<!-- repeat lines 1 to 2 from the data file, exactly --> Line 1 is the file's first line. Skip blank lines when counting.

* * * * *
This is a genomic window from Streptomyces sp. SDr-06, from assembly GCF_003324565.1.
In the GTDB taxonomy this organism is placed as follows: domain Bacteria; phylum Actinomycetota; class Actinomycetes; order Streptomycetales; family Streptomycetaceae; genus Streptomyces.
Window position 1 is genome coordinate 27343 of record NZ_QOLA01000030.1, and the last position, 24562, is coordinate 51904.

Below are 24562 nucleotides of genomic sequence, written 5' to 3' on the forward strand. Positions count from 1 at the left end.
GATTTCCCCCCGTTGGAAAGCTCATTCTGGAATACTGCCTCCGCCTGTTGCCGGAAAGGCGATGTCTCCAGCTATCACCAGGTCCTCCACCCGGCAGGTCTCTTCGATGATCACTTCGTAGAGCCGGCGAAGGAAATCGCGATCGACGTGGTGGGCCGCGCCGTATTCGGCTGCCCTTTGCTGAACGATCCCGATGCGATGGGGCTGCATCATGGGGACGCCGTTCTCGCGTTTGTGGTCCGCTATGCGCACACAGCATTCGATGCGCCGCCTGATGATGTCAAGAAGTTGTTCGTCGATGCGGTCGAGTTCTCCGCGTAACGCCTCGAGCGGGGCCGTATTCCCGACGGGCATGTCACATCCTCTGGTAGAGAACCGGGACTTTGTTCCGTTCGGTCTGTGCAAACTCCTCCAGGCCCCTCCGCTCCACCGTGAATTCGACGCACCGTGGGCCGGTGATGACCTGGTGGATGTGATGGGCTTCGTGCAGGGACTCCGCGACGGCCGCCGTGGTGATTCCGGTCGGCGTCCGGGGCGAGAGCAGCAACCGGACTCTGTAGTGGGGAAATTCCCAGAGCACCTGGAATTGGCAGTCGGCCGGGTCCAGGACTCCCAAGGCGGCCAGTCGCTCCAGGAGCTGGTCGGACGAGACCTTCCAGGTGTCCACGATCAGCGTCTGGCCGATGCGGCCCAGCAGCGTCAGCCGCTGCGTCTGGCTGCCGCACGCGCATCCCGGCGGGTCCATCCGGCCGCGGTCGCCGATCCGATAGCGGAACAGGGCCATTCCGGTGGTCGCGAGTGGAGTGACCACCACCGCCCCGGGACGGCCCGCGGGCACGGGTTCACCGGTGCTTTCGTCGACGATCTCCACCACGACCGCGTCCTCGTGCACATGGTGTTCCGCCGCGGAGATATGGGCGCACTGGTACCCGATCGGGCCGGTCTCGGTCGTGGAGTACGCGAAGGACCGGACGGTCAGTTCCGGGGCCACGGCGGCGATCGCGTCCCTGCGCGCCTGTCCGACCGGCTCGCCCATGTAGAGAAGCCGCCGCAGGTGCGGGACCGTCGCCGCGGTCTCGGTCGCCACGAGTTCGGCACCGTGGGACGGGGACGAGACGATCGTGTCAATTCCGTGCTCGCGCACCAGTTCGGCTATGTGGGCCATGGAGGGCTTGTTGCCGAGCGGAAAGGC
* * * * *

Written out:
This is a genomic window from Streptomyces sp. SDr-06, from assembly GCF_003324565.1.
In the GTDB taxonomy this organism is placed as follows: domain Bacteria; phylum Actinomycetota; class Actinomycetes; order Streptomycetales; family Streptomycetaceae; genus Streptomyces.